|The Bahamas Investor Magazine
June 27, 2007
June 27, 2007
The Bahamas’ highest court of appeal had never even visited the country until last December. In fact, in its 170-year history, the Judicial Committee of the Privy Council had never ventured outside London before arriving in Nassau for a five-day sitting on December 18 of last year. Established in 1833 as the ultimate appeal court for what were then the colonies of the British Empire, the Committee had consistently turned down invitations from all other Commonwealth members, including Hong Kong.
Lord Bingham of Cornhill, the Senior Law Lord who heads the Committee, acknowledged that the Privy Council’s visit to The Bahamas was not merely historic, but “unprecedented.” Queen Elizabeth II sent her personal greetings and best wishes, and the welcoming ceremony at the Court of Appeal prior to the Committee’s five-day sitting was attended by the cream of The Bahamas’ legal profession, including: then Attorney General Allyson Maynard Gibson, former Attorneys General Paul Adderley, Janet Bostwick and Tennyson Wells, former Governor General Sir Orville Turnquest and president of the Bar Association, Wayne Munroe.
That the five senior British judges who comprise the Judicial Committee, Lord Bingham, Lord Brown, Lord Carswell, Baroness Hale and Lord Scott of Foscote, should sit in The Bahamas is both a tribute to and an assurance of the stability and rule of law throughout the islands. As Maynard Gibson noted in welcoming the visitors, the knowledge that litigants in The Bahamas ultimately have access to the Privy Council “undergirds the confidence that has been displayed nationally and internationally in our country.”
The presence of the Committee was thanks, in large part, to ex-Chief Justice and current president of the Court of Appeal, Dame Joan Sawyer. Herself a Privy Councillor, who took her oath before the Queen in 2005, Dame Joan has been instrumental in persuading some of the most senior law lords to visit The Bahamas individually, to address the Bar Association and enjoy the local climate.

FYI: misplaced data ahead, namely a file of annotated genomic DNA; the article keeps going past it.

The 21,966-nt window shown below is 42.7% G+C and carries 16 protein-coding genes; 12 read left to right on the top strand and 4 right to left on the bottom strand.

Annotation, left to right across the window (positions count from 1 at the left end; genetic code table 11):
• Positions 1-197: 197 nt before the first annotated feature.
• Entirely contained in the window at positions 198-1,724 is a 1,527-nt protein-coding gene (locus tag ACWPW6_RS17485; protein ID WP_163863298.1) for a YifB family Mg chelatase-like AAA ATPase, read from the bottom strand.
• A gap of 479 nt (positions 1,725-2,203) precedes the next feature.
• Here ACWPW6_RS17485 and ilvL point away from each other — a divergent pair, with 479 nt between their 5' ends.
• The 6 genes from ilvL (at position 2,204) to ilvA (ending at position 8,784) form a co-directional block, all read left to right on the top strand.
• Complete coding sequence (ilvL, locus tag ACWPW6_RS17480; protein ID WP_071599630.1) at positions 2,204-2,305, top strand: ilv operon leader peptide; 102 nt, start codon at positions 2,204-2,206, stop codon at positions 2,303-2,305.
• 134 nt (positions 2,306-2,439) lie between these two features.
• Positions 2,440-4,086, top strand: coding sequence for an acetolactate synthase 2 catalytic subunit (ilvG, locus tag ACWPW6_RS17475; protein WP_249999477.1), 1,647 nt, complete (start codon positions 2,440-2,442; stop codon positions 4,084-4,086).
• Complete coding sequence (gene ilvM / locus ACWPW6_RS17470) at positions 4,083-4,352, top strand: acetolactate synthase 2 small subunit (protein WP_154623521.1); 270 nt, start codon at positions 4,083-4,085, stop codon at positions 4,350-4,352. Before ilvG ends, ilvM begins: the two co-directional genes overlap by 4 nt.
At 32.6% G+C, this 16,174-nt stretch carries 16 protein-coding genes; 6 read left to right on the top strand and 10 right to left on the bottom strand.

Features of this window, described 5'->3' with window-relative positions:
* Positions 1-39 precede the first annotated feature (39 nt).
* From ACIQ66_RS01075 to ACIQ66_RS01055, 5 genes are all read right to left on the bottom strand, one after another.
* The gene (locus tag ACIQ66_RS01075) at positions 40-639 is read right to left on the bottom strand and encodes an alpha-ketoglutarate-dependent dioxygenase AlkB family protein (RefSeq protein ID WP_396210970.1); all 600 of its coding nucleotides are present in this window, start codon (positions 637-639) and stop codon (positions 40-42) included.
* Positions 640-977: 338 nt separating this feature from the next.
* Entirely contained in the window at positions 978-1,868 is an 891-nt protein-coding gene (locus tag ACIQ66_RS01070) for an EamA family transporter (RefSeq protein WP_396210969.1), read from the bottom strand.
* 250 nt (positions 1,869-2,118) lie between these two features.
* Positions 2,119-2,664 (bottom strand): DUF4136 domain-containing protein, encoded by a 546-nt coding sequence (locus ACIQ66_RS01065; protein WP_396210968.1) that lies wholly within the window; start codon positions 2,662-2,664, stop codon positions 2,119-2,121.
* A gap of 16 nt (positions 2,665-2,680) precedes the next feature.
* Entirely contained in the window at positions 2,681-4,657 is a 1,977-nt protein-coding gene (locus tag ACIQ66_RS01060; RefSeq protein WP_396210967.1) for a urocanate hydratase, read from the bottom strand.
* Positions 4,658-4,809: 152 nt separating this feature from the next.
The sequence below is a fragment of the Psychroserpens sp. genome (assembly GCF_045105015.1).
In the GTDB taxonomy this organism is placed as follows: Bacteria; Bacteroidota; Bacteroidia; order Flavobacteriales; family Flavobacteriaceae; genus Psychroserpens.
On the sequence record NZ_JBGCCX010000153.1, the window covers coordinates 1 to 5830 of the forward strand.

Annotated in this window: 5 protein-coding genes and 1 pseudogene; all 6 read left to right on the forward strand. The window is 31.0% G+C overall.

Lord Scott was here in 2005, and Lord Bingham the year before, giving a seminar entitled The Impact of Judicial Decisions on the Economy. Apparently both were eager to return. “The warmth of our welcome has been such,” said Lord Bingham, “that we are already very reluctant to sit anywhere outside of The Commonwealth of The Bahamas.”
The Privy Council derived other benefits from its visit, apart from the hospitality. Bar Association President Wayne Munroe told the law lords that their physical presence would humanize a body that could all too easily seem distant and forbidding. “It is very important for the persons who govern to see those who they are governing,” he said. “And as the apex of the third branch of government in this country, it is useful for you to be seen to be human just as the persons whose judgements you affect.”
Following some controversial rulings, among them the refusal to allow governments the right to impose a mandatory death sentence, a number of Caribbean countries, including Barbados and Guyana, have renounced their right to appeal to the Privy Council and signed up instead to the Caribbean Court of Justice that was inaugurated on April 16, 2005, in Port of Spain, Trinidad.
Addressing this issue, Lord Bingham said that any such decision would rest purely with the people of The Bahamas: “No one could stop you and no one would wish to do so.” He added, however, that “the members of the Privy Council feel greatly privileged to serve the people of these islands. It is a role which we cherish and would not for our part abandon.”
The first duty of the court, said Lord Bingham, was to interpret and apply the Constitution of The Bahamas, to ensure that “rights are protected and duties performed.” More particularly, though, it was crucial to “underwrite” wealth and prosperity by providing “that legal certainty, clarity and predictability, which are the essential pre-conditions of successful investment, commerce and finance, [and are] ever more so in a shrinking world.”